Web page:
In addition, the teacher must make each area of study a living, breathing experience. The study of chords, for instance, is made exciting by constantly asking the student’s input: is the chord happy, sad, weird? Anything that can be made into a game should be.
A study of chords isn’t dry and boring if the teacher is capable of showing that within that study are the secrets of a great language, the language of music. You can’t just tell a student that a particular “something” is exciting about piano music: you have to sit down and play that “something” for them right there, or it’s not real to them. Students who know what they’re shooting for are always willing to try.
This book is the result of what I saw that worked while I was teaching. I began to see certain patterns of information that seemed to make music theory digestible regardless of the skill level of the student.
And I observed what information was necessary for each student to progress to the next level, and this became the core of the book, the set of steps that will begin to lead anyone to play satisfying music on the piano.
The premise of the book is this: there are certain basic skills that a student will need to begin studying music, and these skills can be self-taught if the information is properly presented in a step-by-step format.
This book is intended for adults and children supervised by adults. An enterprising and intelligent child of six or eight could make their way through this book alone. A child of six would probably need an adult to help them make apply the stickers, but the advantage is that the parent and child can learn together. If your child sees you try to play the piano, they’ll try it right away. I’ve seen it again and again.
You will be shocked at how easy it is to begin to play the piano if the information is properly presented. The steps you go through in the book are almost exactly what beginning students learn in the first few weeks of my private lessons.
The most basic rule is this: if you don’t understand something, go back a step or two and review. Music is so skill-based that you usually cannot progress to the next level unless you have first mastered the previous level. Take the time to try all the steps.
The core problem for most kids is that they need much more time to absorb each level, and piano teachers are notoriously impatient. It is an inherently impossible-to-balance combination of child vs. teacher needs that is lethal to a child’s enthusiasm.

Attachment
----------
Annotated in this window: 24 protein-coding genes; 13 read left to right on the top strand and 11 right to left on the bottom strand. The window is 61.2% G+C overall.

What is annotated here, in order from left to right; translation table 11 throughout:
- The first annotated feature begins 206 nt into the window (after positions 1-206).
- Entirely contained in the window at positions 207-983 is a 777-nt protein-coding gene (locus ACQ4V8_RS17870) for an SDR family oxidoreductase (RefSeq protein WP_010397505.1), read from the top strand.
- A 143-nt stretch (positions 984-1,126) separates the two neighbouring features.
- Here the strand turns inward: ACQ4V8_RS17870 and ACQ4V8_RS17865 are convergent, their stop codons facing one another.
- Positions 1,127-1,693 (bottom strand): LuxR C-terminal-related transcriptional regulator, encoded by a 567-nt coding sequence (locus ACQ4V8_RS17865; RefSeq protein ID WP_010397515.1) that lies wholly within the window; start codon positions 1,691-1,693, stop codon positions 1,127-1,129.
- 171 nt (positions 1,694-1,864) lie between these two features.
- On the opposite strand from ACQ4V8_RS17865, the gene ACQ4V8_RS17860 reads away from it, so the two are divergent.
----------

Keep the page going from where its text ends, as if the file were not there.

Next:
Playing “by number” is a humble dialect, if you will, of the great language of music. You can’t make a better, happier beginning to your study of music than playing piano “by number.”
Your only other option is to struggle through reading music, with the understanding that you will never be allowed to play anything that you cannot read, therefore, you are condemned to playing boring music that is within the grasp of your almost non-existent reading skills. I say this is baloney, that anyone can play music far harder than what they can read. Kids quit piano because the music they are allowed to play is boring, it’s as simple as that.
All the skills you use in this book will be valuable to you later when you learn to read conventional sheet music. It has been my experience that students first taught by number, and who have a solid knowledge of chords, have a far higher chance of learning to read conventional sheet music.
Anyone can teach themselves to play the piano if someone gives them the logical steps. That’s all I’ve done.”
John Aschenbrenner has a BA in Composition from U.C. Berkeley, Trinity College of Music, London, and U.S.C. Film School. He is a leading music educator in Connecticut and New York and is the author of the Piano By Number series. You can contact him for lessons in your home in Connecticut by using our contact form.
From the Introduction to Teach Yourself Piano Step by Step